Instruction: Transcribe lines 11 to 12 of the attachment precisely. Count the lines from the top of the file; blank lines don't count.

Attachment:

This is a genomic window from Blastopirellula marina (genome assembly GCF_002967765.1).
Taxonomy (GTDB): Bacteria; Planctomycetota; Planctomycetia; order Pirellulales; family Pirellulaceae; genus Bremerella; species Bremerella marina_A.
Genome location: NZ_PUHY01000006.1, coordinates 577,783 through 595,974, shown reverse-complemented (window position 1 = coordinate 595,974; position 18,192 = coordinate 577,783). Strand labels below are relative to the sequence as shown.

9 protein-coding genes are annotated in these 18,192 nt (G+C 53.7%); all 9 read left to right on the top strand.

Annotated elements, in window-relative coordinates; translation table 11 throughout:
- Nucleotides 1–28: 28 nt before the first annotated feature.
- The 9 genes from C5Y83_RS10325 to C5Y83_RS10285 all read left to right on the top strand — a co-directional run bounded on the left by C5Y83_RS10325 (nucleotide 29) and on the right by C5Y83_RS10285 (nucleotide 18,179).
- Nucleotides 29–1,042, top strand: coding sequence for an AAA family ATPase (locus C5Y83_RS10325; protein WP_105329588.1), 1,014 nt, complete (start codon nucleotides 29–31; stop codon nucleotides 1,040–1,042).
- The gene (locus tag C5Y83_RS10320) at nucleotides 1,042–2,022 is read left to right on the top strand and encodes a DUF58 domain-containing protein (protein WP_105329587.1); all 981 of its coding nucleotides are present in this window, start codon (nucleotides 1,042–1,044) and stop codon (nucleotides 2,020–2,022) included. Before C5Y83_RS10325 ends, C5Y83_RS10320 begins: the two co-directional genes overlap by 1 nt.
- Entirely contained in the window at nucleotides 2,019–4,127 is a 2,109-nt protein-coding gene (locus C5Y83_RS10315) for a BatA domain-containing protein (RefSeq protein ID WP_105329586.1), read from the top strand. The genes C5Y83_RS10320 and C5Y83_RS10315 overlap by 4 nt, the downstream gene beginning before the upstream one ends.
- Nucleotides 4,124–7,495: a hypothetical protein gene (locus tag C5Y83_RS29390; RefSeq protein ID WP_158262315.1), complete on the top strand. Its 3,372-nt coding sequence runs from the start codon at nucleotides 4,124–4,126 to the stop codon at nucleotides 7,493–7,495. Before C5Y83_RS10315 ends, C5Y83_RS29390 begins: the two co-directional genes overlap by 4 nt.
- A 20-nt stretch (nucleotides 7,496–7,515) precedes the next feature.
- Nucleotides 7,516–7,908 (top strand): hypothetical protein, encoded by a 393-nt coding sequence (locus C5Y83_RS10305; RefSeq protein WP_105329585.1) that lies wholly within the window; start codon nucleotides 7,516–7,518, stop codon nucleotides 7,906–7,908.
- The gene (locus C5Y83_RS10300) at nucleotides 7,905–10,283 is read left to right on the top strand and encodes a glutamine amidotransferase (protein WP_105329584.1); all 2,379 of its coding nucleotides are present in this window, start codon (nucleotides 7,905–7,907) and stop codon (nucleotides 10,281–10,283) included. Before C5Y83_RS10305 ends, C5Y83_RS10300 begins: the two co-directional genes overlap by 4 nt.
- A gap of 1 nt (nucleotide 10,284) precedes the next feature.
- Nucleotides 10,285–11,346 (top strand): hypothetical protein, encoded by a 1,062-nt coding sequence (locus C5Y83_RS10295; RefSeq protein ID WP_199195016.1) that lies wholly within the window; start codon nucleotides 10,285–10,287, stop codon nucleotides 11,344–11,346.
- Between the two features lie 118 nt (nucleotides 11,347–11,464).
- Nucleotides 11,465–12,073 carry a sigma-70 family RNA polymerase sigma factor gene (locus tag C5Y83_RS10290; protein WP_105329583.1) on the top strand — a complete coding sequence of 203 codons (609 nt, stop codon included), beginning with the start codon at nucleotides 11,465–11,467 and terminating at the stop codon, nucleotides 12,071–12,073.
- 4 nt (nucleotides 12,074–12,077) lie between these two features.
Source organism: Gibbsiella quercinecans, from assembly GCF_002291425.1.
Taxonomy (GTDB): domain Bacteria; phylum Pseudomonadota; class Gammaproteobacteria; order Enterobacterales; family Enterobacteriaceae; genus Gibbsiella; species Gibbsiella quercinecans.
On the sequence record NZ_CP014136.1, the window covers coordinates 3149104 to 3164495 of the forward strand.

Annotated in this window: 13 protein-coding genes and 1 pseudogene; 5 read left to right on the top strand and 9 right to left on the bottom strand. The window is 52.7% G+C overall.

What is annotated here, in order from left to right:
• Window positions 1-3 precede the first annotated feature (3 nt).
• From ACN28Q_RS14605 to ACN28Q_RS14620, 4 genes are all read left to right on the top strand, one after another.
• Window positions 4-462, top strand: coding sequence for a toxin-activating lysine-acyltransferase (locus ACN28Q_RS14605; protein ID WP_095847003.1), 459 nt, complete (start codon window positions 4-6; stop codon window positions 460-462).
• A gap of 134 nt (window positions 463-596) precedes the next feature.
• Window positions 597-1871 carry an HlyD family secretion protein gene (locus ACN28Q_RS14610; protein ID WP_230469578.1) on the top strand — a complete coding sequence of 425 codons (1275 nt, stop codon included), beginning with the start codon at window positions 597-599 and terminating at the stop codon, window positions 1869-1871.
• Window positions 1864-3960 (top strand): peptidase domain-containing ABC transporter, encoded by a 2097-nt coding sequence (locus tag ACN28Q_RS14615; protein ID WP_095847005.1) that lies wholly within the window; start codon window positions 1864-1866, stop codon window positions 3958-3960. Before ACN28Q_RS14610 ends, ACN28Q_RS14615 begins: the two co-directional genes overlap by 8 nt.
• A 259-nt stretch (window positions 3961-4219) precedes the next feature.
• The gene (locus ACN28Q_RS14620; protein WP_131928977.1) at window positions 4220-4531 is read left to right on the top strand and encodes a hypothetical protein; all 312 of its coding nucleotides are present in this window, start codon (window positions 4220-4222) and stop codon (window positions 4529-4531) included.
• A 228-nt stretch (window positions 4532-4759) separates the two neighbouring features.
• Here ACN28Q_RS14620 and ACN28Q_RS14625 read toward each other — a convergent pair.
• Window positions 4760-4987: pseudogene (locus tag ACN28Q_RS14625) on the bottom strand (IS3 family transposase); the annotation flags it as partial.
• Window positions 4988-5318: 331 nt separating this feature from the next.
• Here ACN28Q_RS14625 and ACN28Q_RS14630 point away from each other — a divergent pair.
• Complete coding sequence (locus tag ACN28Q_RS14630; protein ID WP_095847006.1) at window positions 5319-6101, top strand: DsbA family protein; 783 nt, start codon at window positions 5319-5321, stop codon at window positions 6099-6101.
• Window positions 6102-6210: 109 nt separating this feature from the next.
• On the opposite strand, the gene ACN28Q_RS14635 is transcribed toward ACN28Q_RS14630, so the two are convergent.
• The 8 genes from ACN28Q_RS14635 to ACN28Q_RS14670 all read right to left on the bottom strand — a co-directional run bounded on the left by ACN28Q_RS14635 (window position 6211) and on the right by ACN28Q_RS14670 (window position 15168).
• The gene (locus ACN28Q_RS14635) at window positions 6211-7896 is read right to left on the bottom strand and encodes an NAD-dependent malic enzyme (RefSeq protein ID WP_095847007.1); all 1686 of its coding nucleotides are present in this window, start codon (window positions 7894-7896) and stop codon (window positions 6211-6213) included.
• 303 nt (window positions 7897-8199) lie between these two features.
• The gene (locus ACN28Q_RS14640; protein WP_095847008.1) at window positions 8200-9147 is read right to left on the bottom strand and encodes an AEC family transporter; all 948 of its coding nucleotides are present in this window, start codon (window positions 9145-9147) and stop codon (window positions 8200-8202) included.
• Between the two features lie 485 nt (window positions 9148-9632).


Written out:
- Nucleotides 4,124–7,495: a hypothetical protein gene (locus tag C5Y83_RS29390; RefSeq protein ID WP_158262315.1), complete on the top strand. Its 3,372-nt coding sequence runs from the start codon at nucleotides 4,124–4,126 to the stop codon at nucleotides 7,493–7,495. Before C5Y83_RS10315 ends, C5Y83_RS29390 begins: the two co-directional genes overlap by 4 nt.
- A 20-nt stretch (nucleotides 7,496–7,515) precedes the next feature.